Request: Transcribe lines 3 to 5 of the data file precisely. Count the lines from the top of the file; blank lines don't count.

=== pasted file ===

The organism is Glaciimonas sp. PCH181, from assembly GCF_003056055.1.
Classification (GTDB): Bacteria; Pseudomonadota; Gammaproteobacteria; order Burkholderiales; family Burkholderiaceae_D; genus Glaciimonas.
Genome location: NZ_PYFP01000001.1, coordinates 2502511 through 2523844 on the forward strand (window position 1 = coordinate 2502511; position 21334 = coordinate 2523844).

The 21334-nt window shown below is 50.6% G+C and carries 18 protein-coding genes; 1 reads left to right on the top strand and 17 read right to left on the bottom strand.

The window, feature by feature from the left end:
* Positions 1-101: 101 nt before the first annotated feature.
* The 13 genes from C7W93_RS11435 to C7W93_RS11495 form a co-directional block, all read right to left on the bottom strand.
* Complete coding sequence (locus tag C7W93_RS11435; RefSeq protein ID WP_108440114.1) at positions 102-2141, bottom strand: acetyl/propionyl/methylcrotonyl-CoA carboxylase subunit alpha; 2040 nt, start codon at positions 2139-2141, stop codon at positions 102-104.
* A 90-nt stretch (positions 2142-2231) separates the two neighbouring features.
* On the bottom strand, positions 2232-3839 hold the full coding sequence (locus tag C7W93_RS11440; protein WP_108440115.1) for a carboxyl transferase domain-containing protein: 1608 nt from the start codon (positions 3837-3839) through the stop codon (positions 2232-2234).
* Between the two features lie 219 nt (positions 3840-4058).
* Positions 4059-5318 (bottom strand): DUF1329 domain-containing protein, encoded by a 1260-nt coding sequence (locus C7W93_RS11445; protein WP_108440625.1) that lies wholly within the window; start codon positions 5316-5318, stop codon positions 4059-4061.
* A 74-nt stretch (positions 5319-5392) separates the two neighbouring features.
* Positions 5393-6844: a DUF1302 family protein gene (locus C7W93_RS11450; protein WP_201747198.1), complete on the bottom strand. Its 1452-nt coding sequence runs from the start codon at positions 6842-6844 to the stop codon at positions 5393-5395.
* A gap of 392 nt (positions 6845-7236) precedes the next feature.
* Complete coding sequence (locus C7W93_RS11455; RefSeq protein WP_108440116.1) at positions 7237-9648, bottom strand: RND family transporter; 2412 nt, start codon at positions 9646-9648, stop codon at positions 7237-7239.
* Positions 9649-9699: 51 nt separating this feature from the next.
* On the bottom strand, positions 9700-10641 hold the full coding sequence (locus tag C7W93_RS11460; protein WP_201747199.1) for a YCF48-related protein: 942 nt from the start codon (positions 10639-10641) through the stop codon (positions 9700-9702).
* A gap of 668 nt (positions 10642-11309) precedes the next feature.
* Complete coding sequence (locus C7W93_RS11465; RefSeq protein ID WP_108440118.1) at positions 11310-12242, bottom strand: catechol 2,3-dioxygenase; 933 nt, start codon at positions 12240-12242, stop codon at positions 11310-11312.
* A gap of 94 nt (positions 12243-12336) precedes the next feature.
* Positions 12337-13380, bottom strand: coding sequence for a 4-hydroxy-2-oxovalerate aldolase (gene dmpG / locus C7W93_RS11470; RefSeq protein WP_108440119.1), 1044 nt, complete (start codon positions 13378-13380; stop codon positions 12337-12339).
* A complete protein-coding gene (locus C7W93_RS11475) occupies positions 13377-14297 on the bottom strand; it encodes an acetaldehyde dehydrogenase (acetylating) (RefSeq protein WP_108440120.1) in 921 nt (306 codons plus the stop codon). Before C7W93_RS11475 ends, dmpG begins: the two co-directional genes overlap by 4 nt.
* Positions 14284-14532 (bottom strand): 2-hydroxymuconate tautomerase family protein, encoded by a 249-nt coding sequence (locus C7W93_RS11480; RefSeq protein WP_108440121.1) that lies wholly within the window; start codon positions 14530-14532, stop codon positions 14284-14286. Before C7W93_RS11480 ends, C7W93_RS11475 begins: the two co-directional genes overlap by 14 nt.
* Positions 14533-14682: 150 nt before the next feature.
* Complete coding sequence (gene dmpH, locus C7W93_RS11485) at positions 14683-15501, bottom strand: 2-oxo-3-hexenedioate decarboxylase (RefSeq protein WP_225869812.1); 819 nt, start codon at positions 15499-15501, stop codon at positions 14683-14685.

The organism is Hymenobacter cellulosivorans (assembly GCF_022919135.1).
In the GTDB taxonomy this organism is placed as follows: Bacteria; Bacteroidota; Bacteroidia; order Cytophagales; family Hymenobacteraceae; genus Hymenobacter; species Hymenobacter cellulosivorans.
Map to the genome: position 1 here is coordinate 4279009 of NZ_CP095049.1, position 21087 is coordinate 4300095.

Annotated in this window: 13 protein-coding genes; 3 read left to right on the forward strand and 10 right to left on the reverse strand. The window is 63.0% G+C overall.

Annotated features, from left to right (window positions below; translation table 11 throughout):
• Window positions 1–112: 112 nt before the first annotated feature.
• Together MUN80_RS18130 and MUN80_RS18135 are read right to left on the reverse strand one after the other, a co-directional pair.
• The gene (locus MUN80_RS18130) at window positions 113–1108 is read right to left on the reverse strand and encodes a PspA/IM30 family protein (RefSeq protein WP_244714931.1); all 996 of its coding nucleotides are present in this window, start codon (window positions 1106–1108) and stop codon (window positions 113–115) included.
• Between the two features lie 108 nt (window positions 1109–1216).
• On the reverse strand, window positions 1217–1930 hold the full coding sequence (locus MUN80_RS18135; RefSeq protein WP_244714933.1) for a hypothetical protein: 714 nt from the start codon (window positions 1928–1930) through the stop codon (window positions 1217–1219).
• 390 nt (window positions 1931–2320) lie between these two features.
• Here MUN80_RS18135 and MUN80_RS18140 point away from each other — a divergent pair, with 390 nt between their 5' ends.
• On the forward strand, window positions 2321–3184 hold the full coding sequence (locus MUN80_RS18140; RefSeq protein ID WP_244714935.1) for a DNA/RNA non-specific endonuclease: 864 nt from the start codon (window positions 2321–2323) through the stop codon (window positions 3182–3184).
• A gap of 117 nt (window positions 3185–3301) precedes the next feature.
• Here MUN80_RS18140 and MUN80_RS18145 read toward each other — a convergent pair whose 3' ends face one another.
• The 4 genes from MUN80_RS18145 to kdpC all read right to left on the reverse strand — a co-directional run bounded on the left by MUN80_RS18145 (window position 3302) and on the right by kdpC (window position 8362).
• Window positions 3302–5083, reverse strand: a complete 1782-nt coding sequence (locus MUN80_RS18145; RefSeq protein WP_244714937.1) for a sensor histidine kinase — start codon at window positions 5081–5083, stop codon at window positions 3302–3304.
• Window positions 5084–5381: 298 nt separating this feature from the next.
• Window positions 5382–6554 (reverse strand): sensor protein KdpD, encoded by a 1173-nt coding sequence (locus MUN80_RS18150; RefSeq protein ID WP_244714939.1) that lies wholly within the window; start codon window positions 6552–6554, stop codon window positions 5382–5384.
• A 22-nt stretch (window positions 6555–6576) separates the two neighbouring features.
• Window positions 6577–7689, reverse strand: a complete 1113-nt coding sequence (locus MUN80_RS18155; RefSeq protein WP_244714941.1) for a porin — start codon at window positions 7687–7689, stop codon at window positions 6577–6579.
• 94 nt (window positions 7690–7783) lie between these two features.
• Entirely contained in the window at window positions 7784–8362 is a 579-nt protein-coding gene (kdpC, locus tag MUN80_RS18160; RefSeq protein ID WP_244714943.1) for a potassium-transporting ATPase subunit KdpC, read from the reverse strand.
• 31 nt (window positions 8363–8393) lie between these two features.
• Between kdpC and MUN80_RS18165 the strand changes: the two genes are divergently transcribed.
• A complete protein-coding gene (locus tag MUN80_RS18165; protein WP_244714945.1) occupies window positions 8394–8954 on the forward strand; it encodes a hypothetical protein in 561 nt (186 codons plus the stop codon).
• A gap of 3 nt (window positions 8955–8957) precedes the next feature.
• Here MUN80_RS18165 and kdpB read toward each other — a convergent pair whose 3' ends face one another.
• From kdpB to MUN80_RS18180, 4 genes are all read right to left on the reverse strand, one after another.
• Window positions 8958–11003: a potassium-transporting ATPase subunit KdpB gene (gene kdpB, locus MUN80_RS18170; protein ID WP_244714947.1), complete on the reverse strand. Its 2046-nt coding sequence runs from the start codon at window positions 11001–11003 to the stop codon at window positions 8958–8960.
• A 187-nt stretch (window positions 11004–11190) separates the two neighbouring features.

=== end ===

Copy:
Genome location: NZ_PYFP01000001.1, coordinates 2502511 through 2523844 on the forward strand (window position 1 = coordinate 2502511; position 21334 = coordinate 2523844).

The 21334-nt window shown below is 50.6% G+C and carries 18 protein-coding genes; 1 reads left to right on the top strand and 17 read right to left on the bottom strand.

The window, feature by feature from the left end: